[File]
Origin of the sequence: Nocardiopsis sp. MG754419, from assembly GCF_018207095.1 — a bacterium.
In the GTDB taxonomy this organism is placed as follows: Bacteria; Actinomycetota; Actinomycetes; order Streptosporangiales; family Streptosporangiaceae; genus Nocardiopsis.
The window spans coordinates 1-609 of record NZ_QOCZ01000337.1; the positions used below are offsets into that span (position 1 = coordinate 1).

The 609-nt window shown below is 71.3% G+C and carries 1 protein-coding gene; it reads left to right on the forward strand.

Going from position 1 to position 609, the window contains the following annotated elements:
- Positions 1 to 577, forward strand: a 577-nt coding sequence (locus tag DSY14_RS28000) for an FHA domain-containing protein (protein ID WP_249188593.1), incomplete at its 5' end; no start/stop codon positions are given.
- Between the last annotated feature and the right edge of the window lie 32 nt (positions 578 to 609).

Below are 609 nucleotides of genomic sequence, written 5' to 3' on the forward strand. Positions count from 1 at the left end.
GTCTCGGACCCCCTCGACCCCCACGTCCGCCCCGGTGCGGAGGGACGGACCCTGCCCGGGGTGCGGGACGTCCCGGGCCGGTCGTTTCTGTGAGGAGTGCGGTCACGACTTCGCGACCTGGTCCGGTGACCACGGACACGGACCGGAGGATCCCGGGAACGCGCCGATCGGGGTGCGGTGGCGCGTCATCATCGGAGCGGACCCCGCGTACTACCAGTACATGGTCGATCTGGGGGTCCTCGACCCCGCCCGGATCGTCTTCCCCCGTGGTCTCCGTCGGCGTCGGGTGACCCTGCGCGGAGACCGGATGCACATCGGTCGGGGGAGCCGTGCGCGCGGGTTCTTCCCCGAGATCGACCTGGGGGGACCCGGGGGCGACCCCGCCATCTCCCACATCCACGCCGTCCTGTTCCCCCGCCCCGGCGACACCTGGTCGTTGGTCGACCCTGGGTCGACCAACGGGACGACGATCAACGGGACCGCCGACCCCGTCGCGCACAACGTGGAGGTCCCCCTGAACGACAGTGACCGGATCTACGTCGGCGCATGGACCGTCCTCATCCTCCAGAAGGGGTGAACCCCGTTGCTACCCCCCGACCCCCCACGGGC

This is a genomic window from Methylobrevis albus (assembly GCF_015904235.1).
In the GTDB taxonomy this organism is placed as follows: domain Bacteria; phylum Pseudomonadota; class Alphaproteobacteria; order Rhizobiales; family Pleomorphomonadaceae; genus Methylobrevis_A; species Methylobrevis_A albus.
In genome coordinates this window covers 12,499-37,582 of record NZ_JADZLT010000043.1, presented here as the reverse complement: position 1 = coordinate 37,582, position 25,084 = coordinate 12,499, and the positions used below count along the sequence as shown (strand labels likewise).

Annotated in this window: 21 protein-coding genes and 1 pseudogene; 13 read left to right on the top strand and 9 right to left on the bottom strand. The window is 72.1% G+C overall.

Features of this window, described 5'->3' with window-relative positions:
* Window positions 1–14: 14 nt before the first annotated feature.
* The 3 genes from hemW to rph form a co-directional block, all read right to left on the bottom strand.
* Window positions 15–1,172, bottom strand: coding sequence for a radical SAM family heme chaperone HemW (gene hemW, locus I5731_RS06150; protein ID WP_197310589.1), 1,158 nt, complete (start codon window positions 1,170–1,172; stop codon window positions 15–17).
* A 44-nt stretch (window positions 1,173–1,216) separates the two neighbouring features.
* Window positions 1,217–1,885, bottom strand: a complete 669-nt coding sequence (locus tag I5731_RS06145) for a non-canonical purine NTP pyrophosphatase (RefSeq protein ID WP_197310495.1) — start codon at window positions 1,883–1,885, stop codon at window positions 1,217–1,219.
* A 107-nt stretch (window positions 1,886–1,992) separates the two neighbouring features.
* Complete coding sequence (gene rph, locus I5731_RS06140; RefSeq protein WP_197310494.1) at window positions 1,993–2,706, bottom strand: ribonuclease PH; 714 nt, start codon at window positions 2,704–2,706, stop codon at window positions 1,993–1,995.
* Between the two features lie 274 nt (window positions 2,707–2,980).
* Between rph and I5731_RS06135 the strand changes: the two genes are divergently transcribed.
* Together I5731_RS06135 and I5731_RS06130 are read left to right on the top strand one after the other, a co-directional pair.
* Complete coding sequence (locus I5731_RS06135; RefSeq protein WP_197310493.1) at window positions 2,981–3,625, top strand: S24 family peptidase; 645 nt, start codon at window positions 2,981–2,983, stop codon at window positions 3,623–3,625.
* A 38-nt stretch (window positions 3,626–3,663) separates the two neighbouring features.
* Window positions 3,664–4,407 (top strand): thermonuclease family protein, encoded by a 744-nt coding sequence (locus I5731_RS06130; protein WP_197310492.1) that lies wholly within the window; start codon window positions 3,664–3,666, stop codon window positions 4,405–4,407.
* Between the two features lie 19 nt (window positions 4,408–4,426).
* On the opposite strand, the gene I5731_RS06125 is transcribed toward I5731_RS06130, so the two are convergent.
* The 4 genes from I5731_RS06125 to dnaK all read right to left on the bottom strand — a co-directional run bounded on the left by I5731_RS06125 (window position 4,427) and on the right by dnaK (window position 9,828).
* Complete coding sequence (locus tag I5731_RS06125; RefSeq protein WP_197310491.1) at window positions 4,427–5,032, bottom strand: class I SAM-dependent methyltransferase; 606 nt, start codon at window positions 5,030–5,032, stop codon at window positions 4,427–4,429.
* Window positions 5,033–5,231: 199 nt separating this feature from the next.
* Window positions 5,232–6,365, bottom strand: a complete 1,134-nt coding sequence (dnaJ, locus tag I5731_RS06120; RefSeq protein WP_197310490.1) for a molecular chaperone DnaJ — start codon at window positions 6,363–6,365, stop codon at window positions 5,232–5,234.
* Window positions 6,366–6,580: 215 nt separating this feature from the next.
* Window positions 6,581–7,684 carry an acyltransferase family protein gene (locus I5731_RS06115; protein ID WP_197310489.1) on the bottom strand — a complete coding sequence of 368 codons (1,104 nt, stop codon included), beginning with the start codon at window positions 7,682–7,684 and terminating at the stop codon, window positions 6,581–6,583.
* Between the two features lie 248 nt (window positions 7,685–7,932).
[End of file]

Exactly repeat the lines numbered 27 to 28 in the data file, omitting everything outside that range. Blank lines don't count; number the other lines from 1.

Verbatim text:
* Window positions 3,664–4,407 (top strand): thermonuclease family protein, encoded by a 744-nt coding sequence (locus I5731_RS06130; protein WP_197310492.1) that lies wholly within the window; start codon window positions 3,664–3,666, stop codon window positions 4,405–4,407.
* Between the two features lie 19 nt (window positions 4,408–4,426).